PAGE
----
Additionally, technology can play a key role in a company’s push for sustainability. From DNA sequencing of soil biology to emissions tracking software, there is a growing slate of opportunities for organizations to consider. “New technologies can provide reliable data and help farmers make vital agronomic decisions, allowing them to optimize their farm costs and ensure the health of the land for generations to come,” says Adrian Ferrero, CEO and co-founder at Biome Makers.

The 2023 Farm Bill

One of the more influential developments in the food and agriculture sector this year, particularly in the United States, will be the Agriculture Improvement Act of 2018, commonly known as the Farm Bill, which expires on Sept. 30. Enacted in five-year cycles, a new farm bill will need to be passed, or the current one will need to be extended before the deadline. If neither of those conditions is met, farmers risk losing many of the programs and benefits that the bill provides. That scenario, however, is unlikely.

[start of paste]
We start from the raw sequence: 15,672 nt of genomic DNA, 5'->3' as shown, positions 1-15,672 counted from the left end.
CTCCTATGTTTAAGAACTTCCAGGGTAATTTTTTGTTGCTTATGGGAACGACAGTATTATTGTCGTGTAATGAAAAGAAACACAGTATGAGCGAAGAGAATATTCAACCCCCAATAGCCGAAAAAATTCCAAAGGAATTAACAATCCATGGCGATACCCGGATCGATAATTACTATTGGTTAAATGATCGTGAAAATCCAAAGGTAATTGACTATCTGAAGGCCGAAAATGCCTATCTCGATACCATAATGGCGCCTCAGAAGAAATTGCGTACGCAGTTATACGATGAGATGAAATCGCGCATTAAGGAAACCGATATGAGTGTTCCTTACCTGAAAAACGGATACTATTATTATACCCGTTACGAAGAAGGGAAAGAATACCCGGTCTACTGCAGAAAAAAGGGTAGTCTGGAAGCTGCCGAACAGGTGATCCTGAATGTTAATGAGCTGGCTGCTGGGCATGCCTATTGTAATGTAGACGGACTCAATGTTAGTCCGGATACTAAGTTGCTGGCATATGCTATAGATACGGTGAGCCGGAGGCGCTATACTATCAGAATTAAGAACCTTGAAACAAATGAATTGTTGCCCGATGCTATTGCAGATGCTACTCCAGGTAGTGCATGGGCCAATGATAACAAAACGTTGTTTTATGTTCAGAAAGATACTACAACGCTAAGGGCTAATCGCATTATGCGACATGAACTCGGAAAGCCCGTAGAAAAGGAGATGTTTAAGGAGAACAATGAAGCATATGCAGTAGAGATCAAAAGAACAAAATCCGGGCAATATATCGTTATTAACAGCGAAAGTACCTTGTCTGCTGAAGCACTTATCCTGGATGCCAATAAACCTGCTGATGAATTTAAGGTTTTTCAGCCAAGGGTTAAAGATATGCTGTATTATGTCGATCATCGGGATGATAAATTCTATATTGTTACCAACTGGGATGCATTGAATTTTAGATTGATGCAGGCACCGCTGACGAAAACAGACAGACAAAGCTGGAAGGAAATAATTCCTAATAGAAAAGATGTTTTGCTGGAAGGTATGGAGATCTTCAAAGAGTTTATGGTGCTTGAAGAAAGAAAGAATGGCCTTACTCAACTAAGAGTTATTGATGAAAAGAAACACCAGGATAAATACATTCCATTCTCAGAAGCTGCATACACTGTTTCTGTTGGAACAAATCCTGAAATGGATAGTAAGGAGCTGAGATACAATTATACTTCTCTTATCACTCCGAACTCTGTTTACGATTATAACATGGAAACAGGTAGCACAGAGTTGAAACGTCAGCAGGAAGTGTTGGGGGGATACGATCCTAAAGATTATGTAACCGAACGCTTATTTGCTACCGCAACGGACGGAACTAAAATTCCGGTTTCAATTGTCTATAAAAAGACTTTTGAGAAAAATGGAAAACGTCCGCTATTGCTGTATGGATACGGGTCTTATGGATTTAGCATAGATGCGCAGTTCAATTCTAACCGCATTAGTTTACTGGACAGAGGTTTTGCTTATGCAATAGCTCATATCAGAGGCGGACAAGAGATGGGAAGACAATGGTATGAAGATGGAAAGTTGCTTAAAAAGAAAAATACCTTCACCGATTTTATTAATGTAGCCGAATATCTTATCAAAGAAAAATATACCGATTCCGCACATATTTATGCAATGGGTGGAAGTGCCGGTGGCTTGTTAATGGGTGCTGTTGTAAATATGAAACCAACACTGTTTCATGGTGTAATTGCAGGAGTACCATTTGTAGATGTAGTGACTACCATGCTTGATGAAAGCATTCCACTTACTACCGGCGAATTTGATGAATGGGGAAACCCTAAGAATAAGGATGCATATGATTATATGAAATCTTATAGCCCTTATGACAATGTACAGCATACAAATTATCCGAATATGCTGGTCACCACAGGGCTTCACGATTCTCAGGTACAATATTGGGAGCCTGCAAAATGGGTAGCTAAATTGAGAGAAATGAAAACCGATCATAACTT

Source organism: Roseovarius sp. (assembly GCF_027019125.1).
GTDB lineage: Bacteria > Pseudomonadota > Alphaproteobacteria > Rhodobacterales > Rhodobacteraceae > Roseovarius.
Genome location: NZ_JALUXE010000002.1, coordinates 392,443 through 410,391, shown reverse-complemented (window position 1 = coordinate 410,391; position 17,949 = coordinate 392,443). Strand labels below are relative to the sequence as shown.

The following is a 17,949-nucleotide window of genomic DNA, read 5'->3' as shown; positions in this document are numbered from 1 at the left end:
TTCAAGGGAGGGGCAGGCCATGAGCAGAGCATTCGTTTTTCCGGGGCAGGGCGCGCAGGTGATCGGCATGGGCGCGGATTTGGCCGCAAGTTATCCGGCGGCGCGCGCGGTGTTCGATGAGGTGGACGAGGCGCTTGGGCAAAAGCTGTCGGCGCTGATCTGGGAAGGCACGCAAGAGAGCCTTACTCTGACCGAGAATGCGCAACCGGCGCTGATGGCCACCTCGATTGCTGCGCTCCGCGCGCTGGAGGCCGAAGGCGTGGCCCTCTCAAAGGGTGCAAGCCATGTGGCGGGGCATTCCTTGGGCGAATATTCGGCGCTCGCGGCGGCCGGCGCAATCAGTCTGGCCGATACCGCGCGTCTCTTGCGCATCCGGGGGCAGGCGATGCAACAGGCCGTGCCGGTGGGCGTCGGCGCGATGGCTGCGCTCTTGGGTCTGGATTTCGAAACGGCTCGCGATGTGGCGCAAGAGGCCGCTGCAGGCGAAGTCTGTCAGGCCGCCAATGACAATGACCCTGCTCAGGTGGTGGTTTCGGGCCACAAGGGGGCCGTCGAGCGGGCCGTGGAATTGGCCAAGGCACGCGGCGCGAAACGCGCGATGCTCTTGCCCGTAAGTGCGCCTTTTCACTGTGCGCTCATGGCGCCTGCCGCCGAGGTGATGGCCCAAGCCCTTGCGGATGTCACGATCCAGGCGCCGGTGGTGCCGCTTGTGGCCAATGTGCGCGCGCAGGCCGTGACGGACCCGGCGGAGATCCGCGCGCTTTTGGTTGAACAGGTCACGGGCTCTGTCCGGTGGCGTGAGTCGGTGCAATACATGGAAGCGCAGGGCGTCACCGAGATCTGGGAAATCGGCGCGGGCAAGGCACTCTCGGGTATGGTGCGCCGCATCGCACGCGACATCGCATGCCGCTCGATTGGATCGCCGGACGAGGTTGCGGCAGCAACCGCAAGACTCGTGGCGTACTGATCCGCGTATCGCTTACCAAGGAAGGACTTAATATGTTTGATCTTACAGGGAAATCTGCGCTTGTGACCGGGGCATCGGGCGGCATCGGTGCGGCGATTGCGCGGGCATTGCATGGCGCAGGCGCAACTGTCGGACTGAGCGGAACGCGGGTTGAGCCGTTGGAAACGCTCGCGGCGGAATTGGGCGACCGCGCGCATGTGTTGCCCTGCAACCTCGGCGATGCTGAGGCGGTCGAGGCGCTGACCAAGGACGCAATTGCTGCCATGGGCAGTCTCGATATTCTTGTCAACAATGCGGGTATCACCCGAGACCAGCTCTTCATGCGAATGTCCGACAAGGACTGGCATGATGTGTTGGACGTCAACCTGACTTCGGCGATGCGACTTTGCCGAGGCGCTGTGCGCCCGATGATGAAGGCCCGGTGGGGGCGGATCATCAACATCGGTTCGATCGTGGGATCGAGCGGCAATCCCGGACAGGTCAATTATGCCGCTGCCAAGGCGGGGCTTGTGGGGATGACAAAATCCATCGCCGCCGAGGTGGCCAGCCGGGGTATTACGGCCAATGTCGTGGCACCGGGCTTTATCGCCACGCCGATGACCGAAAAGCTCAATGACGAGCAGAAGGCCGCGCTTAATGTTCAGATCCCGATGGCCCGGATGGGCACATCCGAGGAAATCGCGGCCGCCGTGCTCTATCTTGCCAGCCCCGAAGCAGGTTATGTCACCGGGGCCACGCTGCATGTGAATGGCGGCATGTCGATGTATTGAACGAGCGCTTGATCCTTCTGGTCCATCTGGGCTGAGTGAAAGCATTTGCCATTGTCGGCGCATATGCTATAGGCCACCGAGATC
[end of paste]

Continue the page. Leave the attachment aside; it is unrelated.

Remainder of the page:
Depending on the content of the new bill, there could be changes to the conservation section, known as Title II. Current programs include compensation for retiring depleted and erodible land for a period of 10 to 15 years, funding to implement different conservation practices on working land, as well as a performance-based stewardship program that rewards farmers for meeting or exceeding certain “stewardship thresholds.”

All of the programs are voluntary under the current bill and are expected to remain voluntary, though those conditions could change. “Some lawmakers will push for mandatory programs,” says Bailey Thumm, federal affairs specialist at the Pennsylvania Farm Bureau. The preference of producers nationwide is to keep the programs voluntary. “Our producers are willing to do these programs, but once you put it on a mandatory basis that isn’t incentive-based, you will get some pushback from producers.”

Thumm praises some of the sustainability initiatives that producers are adopting, including the growing use of methane digesters that convert methane emissions into biofuel. She also applauds the voluntary enrollment in conservation programs by producers that protects 140 million acres of land, about the size of New York and California combined. “We are trying to break that stigma of agriculture producers getting a black mark for polluting the environment,” she says.

ESG Reporting

ESG reporting helps food and agriculture businesses monitor their progress and communicate to their consumers, investors, and business partners that they’re serious about sustainability.